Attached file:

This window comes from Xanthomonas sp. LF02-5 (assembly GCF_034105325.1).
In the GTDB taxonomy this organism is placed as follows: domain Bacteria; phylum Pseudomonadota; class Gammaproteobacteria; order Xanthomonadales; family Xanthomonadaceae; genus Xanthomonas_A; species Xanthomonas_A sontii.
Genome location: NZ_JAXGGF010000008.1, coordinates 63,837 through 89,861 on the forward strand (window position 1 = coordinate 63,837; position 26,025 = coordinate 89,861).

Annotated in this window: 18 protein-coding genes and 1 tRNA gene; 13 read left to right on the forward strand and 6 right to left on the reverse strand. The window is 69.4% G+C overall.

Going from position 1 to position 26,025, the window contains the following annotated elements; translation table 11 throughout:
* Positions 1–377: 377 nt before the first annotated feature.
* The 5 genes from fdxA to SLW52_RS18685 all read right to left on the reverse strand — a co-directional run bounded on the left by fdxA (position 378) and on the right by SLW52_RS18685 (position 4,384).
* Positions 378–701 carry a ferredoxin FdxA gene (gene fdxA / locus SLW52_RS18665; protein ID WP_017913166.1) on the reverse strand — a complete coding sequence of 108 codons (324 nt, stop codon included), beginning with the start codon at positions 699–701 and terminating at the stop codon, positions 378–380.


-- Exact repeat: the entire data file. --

This window comes from Xanthomonas sp. LF02-5 (assembly GCF_034105325.1).
In the GTDB taxonomy this organism is placed as follows: domain Bacteria; phylum Pseudomonadota; class Gammaproteobacteria; order Xanthomonadales; family Xanthomonadaceae; genus Xanthomonas_A; species Xanthomonas_A sontii.
Genome location: NZ_JAXGGF010000008.1, coordinates 63,837 through 89,861 on the forward strand (window position 1 = coordinate 63,837; position 26,025 = coordinate 89,861).

Annotated in this window: 18 protein-coding genes and 1 tRNA gene; 13 read left to right on the forward strand and 6 right to left on the reverse strand. The window is 69.4% G+C overall.

Going from position 1 to position 26,025, the window contains the following annotated elements; translation table 11 throughout:
* Positions 1–377: 377 nt before the first annotated feature.
* The 5 genes from fdxA to SLW52_RS18685 all read right to left on the reverse strand — a co-directional run bounded on the left by fdxA (position 378) and on the right by SLW52_RS18685 (position 4,384).
* Positions 378–701 carry a ferredoxin FdxA gene (gene fdxA / locus SLW52_RS18665; protein ID WP_017913166.1) on the reverse strand — a complete coding sequence of 108 codons (324 nt, stop codon included), beginning with the start codon at positions 699–701 and terminating at the stop codon, positions 378–380.